Goldman Sachs warns sub-Saharan Africa faces wobbly recovery from pandemic

Ken Ofori Atta Finance Minister Agyapa Royalties Presser Finance Minister designate, Ken Ofori-Atta

Fri, 12 Feb 2021 Source: thebusiness24online.net

The Economics Research wing of Goldman Sachs, a global financial institution, says countries within the sub-Saharan Africa (SSA) region would find it difficult to escape the economic and fiscal fallout of the pandemic.

An analysis published by the firm said while the region may have succeeded in reining in the public health impact of the pandemic, economic gains made in the past two decades are at risk of being eroded.

“Our analysis points to a lagged recovery in sub-Saharan Africa, as domestic growth drivers stay subdued and FDI dries up. This in turn would slow fiscal consolidation and compound already concerning debt levels.

Without a deeper prioritisation of vaccine rollout and renewed financial support from the international community, the economic gains of the past two decades could be erased by COVID-19,” the global financial institution said.

Early in the outbreak of the pandemic, African countries were tipped to bear the brunt of the effects owing to poor health infrastructure as well as weak economies to shoulder unplanned expenditure to contain the disease.

Despite faring relatively better in terms of confirmed cases as well as fatalities compared with developed countries, the emergence of a new strain of the virus has coincided with a sharp rising case count and casualties.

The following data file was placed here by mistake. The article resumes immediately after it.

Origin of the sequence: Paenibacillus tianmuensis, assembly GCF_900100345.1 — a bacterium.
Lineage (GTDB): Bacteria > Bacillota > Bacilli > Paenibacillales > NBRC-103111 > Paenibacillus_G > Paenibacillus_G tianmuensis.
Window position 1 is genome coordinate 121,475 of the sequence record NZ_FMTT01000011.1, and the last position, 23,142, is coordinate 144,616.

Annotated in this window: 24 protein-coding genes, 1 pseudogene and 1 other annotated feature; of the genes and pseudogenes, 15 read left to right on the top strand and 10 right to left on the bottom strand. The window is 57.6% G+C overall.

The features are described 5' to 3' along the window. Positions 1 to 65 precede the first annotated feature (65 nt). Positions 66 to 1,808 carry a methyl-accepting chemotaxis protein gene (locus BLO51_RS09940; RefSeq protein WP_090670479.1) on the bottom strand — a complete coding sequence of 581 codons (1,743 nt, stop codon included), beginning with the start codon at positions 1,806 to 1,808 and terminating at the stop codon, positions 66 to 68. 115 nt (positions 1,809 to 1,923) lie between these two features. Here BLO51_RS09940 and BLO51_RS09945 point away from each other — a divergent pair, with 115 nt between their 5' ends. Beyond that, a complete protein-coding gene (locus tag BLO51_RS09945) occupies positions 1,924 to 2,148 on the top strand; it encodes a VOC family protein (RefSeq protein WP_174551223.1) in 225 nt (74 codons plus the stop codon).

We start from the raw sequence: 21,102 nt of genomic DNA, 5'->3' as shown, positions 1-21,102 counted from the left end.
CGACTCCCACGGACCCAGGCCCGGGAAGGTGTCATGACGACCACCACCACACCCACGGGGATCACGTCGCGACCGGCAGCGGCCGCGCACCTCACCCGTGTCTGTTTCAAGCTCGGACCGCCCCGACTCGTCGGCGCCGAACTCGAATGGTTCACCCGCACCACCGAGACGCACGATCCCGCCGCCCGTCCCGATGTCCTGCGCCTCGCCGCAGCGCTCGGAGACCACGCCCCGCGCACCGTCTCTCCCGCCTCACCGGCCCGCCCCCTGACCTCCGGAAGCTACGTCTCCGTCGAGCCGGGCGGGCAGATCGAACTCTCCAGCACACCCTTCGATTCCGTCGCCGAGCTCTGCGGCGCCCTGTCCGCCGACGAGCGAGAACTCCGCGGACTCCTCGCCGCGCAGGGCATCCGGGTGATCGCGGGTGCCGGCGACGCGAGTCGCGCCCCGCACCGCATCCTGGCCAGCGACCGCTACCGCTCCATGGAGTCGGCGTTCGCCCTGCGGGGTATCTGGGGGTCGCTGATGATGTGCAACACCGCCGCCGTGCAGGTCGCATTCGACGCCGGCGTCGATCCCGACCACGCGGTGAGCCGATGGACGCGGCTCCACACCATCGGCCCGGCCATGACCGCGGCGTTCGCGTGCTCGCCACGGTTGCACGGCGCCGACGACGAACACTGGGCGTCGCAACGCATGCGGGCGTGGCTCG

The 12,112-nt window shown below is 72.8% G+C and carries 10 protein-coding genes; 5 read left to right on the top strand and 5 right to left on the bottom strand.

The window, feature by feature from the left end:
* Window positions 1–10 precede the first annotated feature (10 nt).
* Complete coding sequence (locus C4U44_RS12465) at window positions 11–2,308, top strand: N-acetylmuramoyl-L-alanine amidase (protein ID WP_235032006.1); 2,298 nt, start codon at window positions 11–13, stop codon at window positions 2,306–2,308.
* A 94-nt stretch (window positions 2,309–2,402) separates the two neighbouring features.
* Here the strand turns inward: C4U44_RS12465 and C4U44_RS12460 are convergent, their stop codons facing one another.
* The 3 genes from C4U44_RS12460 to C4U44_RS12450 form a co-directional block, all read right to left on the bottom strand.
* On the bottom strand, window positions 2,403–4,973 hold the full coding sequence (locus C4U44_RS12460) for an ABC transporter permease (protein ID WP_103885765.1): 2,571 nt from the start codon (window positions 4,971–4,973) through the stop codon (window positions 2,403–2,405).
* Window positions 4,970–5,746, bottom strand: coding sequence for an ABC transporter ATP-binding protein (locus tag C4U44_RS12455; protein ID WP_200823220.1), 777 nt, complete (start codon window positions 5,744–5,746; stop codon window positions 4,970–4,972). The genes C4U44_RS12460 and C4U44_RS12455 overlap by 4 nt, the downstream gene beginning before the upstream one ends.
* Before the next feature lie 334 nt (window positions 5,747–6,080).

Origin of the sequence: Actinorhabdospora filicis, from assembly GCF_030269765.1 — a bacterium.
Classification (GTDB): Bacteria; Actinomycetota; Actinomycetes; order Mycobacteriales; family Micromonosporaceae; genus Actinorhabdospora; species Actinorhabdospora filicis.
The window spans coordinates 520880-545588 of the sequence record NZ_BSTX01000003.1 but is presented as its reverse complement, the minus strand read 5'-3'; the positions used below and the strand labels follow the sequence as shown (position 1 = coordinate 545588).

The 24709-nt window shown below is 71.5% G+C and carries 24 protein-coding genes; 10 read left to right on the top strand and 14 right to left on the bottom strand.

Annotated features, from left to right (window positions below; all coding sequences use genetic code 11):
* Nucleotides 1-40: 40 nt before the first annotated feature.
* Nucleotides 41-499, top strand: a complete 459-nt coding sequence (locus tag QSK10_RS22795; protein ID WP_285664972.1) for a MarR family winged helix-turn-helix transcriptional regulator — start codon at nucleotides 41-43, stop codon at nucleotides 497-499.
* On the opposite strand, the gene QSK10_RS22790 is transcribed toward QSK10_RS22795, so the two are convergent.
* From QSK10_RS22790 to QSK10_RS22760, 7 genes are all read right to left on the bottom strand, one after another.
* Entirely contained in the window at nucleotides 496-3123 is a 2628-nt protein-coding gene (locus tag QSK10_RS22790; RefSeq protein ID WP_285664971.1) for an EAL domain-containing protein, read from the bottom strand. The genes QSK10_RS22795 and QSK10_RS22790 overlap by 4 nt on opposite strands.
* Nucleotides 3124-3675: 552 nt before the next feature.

“SSA finds itself in a rising second wave and a darkening outlook. Our findings imply that the spread of COVID-19 in SSA is higher than measured and likely to continue. The tools available to fight the disease are limited, with strict lockdowns too costly and the vaccination schedule light and slow,” the analysts said.

“The implications of the second wave of the pandemic would set back the continent’s path to recovery given that domestic lockdowns would restrict the services industry, a key source of growth in recent years, and tourism in particular would continue to suffer.

A lagged recovery does not bode well for the main economic challenge currently facing the continent, that of a burgeoning fiscal crisis. We recently found that countries in SSA will follow the trend in the Central and Eastern Europe Middle East and Africa region by imposing a significant negative fiscal impulse in 2021.

However, in many countries this consolidation will not be sufficient to arrest a rise in public indebtedness, while risks are skewed to the need for further spending or weaker revenue growth,” they added.

The Goldman Sachs analysts also echoed the Bank of Ghana’s fears that the prospects of government achieving a faster fiscal deficit reduction has been made more difficult following the recent surge in Covid-19 cases, which requires further unbudgeted expenses.

According to the BoG, Ghana’s fiscal deficit stood at 10.8 percent of GDP as of November 2020—a figure which could rise to about 15 percent if the cost of energy and financial sector reforms is included.

“The prospects of a sharp fiscal correction in 2021 now look unlikely amidst the second wave of the pandemic, which will be requiring additional spending to provide testing, vaccines, etc,” the central bank said when it met last month to assess the health of the economy.

Ken Ofori-Atta, the Finance Minister-designate, told Parliament last November that government intends to mobilise more revenue and rationalise expenditure in an effort to reduce the deficit to 8.3 percent of GDP in 2021, instead of the 9.6 percent target he had set in the 2020 mid-year budget.

Mr. Ofori-Atta believed that achieving the 8.3 percent of GDP fiscal deficit target in 2021 would help government meet the 5 percent of GDP fiscal deficit rule—set by the Fiscal Responsibility Act—by 2024.

Source: thebusiness24online.net
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